Stanford Medicine Newsletter Updates For the Local Community

 

Consuming raw-milk products not worth the risk

Pregnant women, infants and young children should avoid raw or unpasteurized milk and milk products and consume only pasteurized products, according to a new policy statement from the American Academy of Pediatrics.

The statement’s lead author is Yvonne Maldonado, MD, professor of pediatrics at Stanford University School of Medicine, who said there is no scientific evidence that consuming raw milk provides any advantages over pasteurized milk and milk products. “Relative to the amount of raw-milk products on the market, we do see a disproportionately large number of diseases and illnesses from raw milk,” said Maldonado, an infectious disease expert and pediatrician at Lucile Packard Children’s Hospital Stanford.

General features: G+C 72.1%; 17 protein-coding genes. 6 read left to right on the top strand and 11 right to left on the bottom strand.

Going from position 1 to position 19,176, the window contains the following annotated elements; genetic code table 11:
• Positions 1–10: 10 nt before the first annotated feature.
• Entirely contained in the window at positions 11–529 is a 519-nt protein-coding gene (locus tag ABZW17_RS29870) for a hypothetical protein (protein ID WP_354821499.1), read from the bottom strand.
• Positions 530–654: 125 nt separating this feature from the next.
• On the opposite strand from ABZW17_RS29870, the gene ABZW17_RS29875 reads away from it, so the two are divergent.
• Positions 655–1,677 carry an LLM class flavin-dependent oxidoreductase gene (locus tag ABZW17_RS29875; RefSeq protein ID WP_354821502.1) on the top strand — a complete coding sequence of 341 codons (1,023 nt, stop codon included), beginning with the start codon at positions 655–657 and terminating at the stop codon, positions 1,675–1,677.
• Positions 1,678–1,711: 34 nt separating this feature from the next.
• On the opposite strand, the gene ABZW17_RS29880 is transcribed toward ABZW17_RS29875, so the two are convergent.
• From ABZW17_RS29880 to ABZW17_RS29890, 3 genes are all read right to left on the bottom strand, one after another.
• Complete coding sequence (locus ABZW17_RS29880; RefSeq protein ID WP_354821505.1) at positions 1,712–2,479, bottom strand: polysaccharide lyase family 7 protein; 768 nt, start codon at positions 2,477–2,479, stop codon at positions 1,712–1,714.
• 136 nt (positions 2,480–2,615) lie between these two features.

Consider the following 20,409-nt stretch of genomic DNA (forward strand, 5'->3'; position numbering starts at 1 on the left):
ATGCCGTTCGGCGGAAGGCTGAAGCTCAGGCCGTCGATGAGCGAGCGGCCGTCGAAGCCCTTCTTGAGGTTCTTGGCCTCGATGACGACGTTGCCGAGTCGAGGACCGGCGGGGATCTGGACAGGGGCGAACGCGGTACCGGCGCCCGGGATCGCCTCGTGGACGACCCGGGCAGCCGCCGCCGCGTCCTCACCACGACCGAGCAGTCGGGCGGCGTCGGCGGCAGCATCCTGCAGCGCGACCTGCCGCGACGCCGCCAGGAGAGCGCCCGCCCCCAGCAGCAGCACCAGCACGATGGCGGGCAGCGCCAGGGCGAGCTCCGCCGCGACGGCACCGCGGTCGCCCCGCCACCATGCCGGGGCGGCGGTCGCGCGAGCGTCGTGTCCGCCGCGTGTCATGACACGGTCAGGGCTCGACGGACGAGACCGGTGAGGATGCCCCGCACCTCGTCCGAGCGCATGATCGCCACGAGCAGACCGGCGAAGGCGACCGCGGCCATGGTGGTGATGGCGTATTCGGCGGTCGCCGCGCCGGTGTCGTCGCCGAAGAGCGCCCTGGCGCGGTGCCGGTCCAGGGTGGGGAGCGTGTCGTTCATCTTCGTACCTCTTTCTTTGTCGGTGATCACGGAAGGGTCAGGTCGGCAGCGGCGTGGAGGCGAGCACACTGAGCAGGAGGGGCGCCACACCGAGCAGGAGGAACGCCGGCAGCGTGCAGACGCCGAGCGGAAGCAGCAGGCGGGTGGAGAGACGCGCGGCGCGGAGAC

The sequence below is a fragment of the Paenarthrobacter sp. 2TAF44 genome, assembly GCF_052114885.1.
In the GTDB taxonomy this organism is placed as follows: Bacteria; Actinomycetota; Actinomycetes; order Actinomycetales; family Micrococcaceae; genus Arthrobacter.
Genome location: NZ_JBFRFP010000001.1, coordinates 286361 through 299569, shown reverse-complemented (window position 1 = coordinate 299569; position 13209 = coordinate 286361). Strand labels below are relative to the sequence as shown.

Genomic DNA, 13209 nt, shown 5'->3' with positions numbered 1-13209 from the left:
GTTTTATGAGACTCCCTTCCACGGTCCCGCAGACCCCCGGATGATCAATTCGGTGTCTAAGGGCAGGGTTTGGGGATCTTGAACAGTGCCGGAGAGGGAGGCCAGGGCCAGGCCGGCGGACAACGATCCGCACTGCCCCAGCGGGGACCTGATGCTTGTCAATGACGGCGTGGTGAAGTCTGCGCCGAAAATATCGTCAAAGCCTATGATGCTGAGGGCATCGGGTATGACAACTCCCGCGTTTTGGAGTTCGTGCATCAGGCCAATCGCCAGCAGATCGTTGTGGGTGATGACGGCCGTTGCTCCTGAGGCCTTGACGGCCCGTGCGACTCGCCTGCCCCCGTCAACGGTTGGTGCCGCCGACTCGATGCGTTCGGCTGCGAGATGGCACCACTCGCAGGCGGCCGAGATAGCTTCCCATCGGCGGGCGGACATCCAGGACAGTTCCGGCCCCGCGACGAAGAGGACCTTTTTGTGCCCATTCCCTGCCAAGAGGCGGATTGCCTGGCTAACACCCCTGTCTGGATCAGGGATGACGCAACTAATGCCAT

Whether from cows, goats or sheep, raw milk and milk products are a continuing source of bacterial infections that are especially dangerous to pregnant women, fetuses, the elderly, young children and people with compromised immune systems, the statement says.

Between 1998 and 2009, there were 93 recorded outbreaks of disease resulting from consumption of raw milk or raw-milk products, causing 1,837 illnesses, 195 hospitalizations and two deaths.

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